A looming federal investigation and possible trial is making it difficult for seven juvenile boot camp guards and a nurse acquitted last year of state charges in the death of a 14-year-old boy to move on with their lives, their attorneys said.
The eight left a Panama City courthouse with their jubilant families one year ago on Oct. 12, 2007, after jurors found them not guilty in the beating death of Martin Lee Anderson. The death and verdict prompted protests and Florida's juvenile boot camps were abolished. The eight employees were fired from the Bay County Juvenile Boot Camp.
"All of their lives have changed. They are no longer doing what was their first choice in life to do," said Hoot Crawford, attorney for former camp guard Henry Dickens, who is now a hotel security guard. Dickens had wanted to dedicate his life to reforming juvenile offenders but "now he is doing something very different," Crawford said.
The federal inquiry remains open, said Karen Rhew, a Tallahassee-based assistant U.S. attorney. She declined to give other details or a timeframe for a decision on whether or not there will be a second trial.
Attorneys for the eight said their clients did not want to talk publicly about the verdict because of the federal investigation.
Beating caught on video
Anderson died Jan. 6, 2006, a day after being hit and kicked by the guards as the nurse watched. He had just been assigned to the camp. He was caught trespassing at a school, which violated his probation imposed after he was convicted of helping his cousins steal their grandmother's car.
A video of the 30-minute altercation showed the seven men punching him and using knee strikes against him, pushing ammonia capsules into his nose and dragging his limp body around the yard. The video also showed the nurse doing nothing to help Anderson or stop the men.
A coroner initially determined Anderson bled to death because he had an undiagnosed sickle cell trait, a condition which can cause red cells to change shape and not carry oxygen when the body is under extreme stress.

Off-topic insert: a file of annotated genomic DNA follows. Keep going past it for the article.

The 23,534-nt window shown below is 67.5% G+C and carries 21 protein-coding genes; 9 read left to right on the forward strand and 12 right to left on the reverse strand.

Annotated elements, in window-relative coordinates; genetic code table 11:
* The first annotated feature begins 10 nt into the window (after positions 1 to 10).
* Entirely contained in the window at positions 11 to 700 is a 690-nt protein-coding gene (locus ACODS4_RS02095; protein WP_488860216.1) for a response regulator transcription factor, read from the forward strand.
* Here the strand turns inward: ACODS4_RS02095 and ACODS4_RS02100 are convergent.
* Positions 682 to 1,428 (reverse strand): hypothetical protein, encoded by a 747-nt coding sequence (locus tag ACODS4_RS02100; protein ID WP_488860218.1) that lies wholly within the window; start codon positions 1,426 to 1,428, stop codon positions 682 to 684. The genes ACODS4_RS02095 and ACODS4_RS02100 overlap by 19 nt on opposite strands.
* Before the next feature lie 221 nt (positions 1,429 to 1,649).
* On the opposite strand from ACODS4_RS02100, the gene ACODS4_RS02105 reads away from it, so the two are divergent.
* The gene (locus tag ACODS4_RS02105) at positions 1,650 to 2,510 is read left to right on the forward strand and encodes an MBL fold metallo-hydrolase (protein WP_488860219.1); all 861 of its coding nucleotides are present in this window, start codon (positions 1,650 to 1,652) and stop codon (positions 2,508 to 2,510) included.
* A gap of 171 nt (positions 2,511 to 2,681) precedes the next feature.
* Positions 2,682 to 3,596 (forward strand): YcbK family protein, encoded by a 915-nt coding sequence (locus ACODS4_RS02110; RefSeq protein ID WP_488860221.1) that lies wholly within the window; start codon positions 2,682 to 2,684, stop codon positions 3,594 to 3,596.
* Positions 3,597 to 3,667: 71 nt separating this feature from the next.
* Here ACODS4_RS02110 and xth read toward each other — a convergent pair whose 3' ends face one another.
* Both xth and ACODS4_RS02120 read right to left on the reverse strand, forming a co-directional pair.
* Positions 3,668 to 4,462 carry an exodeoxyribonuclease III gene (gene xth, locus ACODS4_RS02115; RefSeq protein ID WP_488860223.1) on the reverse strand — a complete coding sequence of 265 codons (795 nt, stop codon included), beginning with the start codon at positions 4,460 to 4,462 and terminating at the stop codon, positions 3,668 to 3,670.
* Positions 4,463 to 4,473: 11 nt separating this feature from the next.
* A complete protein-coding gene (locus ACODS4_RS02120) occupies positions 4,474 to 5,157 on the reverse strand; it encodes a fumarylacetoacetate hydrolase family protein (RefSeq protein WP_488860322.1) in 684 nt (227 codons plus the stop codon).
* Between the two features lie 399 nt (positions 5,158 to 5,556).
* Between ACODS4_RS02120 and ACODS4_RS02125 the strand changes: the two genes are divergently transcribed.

A second autopsy, completed when then-Gov. Jeb Bush ordered an independent prosecutor take over the case, determined the guards killed Anderson by depriving him of oxygen when they pushed the ammonia tablets into his nose, covered his mouth and didn't give him time to recover his breath.
During the two-week trial, the defense argued employees were using accepted camp tactics and that the sickle cell trait caused Anderson's death. Jurors, who spent days watching and re-watching the tape, agreed and acquitted the eight of all charges. Anderson was black, the jury was all-white. The defendants were black, white and Asian.
The verdict prompted protests two hours away in Tallahassee where angry college students blocked downtown intersections, calling for a federal investigation. U.S. Justice Department officials calmed the students by meeting with protest leaders and assuring them they would investigate.
Federal charges possible
Messages seeking comment from Anderson's family were not returned by Benjamin Crump, the attorney who represented the boy's parents in their lawsuit against the state. The family was awarded $7.4 million to settle lawsuits against the state and Bay City.
Waylon Graham, attorney for lead guard Charles Helms, says he believes no decision on federal charges will come until after the Nov. 4 election. He said Helms and the others are "still all jittery and nervous about what the feds might do."
Robert Sombathy, who represented guard Patrick Garrett at trial, said he hoped and believed that "the investigation is being done above politics and that this doesn't come to do what is the right political thing to do."
The Rev. Rufus Woods, pastor of Love Missionary Baptist Church in the east Panama City neighborhood where Anderson grew up, said time has tempered some of the community's initial outrage, but he and others hope federal charges will come.
"We remain prayerful that we won't be disappointed," he said.